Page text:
Australia dominated the First Test against South Africa, pulling off one of their most impressive Test victories in recent memory.
As we cast our eye towards Friday’s Second Test in Port Elizabeth, unfortunately, it is not the Aussies outstanding on-field display that we will be talking about.
Already this series is at risk of being over shadowed by grubby and personal sledging.
Australian off spinner Nathan Lyon has been charged with dissent following a run out celebration directed at South African star AB de Viliers, with Lyon fined 50 percent of his match fee.
David Warner was also boisterous and fired up in his celebration of the same dismissal but in no way did Warner, nor Lyon, cross the line.
Post-match former South African captain Graham Smith called Warner a fool and urged the cricketing public to take no notice of his antics.
Smith went on to say “there’s always a line and you’ve got to be very careful you don’t cross.”
Unfortunately Smith’s words fell on deaf ears.
When CCTV footage of a visibly upset Warner in a heated exchange with South African wicket keeper Quinton De Kock en route to the dressing rooms was leaked to the media, everyone was quick to jump on the back of the Aussie opener and condemn him once again.
Australia’s disgraceful reputation of tall poppy syndrome was on display as social media lit up with the majority of sporting fans pointing the blame solely on Warner.
Here’s a tiny snap shot of the reaction.
“Doubt there is a bigger prick in sport than David Warner, gives it out but can’t take it back.”
“Big boy hey David Warner, dish it out but can’t take it back.”
“David Warner, living proof you cannot polish a turd.”
“Everyone knows Warner is an A Hole.”
Even his former teammate and Australian legend Adam Gilchirst cast criticism on Warner.
Ironically these same people no doubt cheer for Warner when he blasts a typical 100 at a run a ball for his country.
As more information emerged last night as the reason behind Warner’s outburst – including personal insults directed towards his wife, Warner’s reaction was completely justified and de Kock is lucky Usman Khawaja intervened.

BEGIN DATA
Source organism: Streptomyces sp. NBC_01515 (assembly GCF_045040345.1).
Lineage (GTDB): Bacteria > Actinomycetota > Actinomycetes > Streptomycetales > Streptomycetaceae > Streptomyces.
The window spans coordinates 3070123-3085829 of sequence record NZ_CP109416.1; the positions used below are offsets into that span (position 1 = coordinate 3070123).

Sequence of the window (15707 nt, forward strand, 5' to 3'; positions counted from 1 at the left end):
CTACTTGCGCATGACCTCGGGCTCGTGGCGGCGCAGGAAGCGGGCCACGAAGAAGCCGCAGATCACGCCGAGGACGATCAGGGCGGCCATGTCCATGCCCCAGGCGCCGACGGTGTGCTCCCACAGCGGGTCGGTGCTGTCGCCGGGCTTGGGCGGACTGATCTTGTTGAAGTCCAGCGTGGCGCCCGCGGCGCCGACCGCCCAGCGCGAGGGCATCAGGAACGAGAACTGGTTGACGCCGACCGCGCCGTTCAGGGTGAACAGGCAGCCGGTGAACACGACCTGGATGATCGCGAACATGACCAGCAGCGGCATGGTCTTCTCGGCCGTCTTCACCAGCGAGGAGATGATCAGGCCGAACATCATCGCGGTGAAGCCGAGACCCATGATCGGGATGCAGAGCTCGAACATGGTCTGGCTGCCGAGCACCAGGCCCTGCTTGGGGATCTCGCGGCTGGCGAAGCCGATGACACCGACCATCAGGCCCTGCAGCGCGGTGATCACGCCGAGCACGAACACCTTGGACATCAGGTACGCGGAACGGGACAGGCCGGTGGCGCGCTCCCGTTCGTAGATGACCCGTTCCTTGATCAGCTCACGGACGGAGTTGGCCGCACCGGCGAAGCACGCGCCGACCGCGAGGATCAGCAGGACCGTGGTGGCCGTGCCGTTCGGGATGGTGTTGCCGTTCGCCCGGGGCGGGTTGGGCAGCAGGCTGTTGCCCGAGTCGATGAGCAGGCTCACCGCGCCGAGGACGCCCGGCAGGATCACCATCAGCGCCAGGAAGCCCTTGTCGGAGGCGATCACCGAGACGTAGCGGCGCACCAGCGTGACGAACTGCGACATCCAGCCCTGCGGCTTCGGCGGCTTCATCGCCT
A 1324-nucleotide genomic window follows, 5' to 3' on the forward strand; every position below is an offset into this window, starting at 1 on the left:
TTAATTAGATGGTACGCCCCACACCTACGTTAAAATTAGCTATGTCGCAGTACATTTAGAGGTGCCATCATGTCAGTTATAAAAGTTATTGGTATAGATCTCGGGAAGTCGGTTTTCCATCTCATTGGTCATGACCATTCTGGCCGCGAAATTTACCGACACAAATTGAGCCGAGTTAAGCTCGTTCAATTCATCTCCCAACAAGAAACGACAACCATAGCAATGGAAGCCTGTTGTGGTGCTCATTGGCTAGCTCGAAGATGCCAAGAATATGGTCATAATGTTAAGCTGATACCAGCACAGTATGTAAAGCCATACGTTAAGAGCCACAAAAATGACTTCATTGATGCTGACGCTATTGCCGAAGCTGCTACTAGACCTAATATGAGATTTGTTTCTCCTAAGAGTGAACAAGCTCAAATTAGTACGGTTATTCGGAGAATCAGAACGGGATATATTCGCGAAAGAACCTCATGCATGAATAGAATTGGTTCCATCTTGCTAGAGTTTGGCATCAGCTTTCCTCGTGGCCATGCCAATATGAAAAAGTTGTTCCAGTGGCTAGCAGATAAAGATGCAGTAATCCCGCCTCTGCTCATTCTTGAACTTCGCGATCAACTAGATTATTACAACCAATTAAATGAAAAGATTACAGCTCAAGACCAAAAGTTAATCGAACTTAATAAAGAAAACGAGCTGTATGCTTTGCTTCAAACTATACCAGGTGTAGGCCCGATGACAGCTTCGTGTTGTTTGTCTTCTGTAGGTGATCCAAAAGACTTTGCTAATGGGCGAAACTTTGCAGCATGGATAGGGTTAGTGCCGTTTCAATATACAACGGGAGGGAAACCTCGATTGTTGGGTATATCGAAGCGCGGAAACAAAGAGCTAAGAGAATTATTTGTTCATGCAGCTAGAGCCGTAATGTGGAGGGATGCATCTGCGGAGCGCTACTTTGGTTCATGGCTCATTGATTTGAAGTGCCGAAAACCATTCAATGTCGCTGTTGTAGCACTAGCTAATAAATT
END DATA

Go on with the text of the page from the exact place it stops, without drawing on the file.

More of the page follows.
In light of this new information, remarkably some people are still suggesting Warner was in the wrong. I bet these same people have never had a personal insult directed towards someone they love.
I have been on the end of one such sledge – when one opponent suggested I would be better off at home with my sick and dying son rather than out on the oval playing a game of football.
If that opponent wants to know, my son, now aged 11 is doing well, but at the time he was four and in and out of hospital with congenital heart disease.
I wanted to kill the culprit and it still makes me sick when I relive the story today.
The same player, only a few years later directed a vile sledge towards my teammate’s mother. I remember my teammate visibly shaking with anger in the change-rooms post game.
Sledging is great for the game, there is nothing better than Mitchell Starc sending them past the batsman’s ears at 145km per hour and then having a quiet word. It adds another layer to a game that can sometimes be pedestrian.
But there’s a line, we all know what that line is. Quinton de Kock and perhaps some of his teammates crossed it. They should be embarrassed.
David Warner was more than justified to react the way he did. Now let’s wait for the apology.
Originally published by Kane Cornes on SEN.com.au